According to recent FBI reports, ISIS continues to prey on disillusioned Western youth who express having no sense of purpose or belonging. Similar to criminal gangs, teens who join ISIS feel like they belong, and have a sense of purpose and meaning (delusional, of course). Promoting a sense of identity and adventure is key to understanding recruitment methods and the ideology behind radicalization.
A former CIA officer, Aki Peritz, told Chicago’s WGN network:
“They’re often times searching for an identity, because what the jihadis are actually pushing is a specific narrative, which is: Your people (Muslims) are being oppressed in this place called Syria; your government is doing nothing; we’re the only ones who are actually going to help you out. Why don’t you join the fight?”
A recently released report from George Washington University’s Program on Extremism catalogs how ISIS has mastered social media and the Internet to operate the most sophisticated propaganda machine of any terrorist organization. Matthew Olsen, director of the National Counterterrorism Center, told CNN that ISIS “views itself as the now-leader of a global jihadist movement. It turns out timely, high-quality media, and it uses social media to secure a widespread following.”
Although Muslim leaders worldwide have condemned ISIS (They assert ISIS doesn’t represent Islam and even launched a Twitter campaign against ISIS (#NotInMyName)), ISIS still appeals to a sense of “Islamic religious duty.”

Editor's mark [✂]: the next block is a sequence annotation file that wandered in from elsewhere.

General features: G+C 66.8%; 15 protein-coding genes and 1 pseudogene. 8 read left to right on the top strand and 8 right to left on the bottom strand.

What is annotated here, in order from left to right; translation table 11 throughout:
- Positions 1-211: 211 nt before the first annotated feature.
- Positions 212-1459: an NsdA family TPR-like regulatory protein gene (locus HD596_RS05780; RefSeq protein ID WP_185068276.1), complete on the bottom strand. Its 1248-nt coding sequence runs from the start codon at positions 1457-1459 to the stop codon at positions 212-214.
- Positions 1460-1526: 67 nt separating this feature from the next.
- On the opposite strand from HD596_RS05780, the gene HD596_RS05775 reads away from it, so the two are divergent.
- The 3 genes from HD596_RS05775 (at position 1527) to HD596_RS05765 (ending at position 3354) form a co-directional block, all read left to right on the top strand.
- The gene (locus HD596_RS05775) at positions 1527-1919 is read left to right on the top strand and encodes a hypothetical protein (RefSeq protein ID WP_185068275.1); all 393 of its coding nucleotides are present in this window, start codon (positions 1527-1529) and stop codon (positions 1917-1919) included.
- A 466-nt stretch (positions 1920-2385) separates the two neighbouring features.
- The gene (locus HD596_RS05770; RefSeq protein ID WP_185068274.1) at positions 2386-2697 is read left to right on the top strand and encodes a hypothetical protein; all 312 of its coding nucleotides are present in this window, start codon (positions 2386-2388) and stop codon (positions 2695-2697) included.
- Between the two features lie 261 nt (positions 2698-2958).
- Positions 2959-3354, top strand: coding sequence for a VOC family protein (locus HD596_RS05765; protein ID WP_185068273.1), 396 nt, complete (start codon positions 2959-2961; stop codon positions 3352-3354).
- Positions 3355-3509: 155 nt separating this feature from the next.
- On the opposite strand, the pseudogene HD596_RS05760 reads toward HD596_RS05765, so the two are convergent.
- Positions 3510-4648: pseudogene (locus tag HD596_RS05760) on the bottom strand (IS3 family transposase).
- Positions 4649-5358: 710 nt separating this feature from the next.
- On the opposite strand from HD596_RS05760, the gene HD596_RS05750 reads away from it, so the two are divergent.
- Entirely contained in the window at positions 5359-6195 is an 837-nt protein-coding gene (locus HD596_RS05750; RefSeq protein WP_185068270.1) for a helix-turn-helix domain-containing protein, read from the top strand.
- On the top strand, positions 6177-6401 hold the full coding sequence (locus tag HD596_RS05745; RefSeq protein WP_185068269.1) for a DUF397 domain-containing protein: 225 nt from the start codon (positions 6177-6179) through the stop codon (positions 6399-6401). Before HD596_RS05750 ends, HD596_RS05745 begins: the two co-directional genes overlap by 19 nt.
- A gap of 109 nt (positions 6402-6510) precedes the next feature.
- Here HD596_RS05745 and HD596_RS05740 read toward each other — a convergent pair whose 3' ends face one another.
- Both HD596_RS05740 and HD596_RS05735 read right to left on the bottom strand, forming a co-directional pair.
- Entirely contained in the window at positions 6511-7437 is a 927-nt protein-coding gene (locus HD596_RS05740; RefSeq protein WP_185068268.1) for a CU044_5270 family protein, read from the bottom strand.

One primary recruitment tactic is to prey on teenage girls using online videos in addition to social media.
Recently, the Muslim father of a teenage daughter spoke out one year after she and two friends left from the Denver International Airport to join ISIS in Turkey. He told ABC News Denver 7 that he had no idea his daughter and two of her friends were in contact with ISIS via social media for more than a year.
He agreed to tell his story to warn other parents about “how aggressively the terrorist organization is working to recruit young people, especially women, to join its cause.” He said he saw no warning signs and that “social media makes it easy for ISIS to get to our kids.”
“ISIS plays on Muslims’ emotions,” he said.
“They play on the [idea] that you are living in a country where people are going to go to hell. Your parents, since they are living there, they are the same like these other people, even if your parents are Muslim. And you need to save yourself. How am I going to save myself? You need to come over here .. live under Islamic rule. We’re going to give you a house, you’re going to get married. You’re going to get to have nice kids, have a nice life … and it’s a noble cause. But all that’s wrong. All that’s wrong. There is no safe place there.”
To ISIS, he says:
“You are bad people. You are snatching kids from their families. You promise these kids false promises.
“You are just like any other criminal. You are kidnappers. You are luring these kids to die or get raped or get killed. You are bad people, criminals, and you are not true Muslims. True Muslims would not do that to other peoples’ kids. A true Muslim would never ever lure a girl from her house to leave her family.”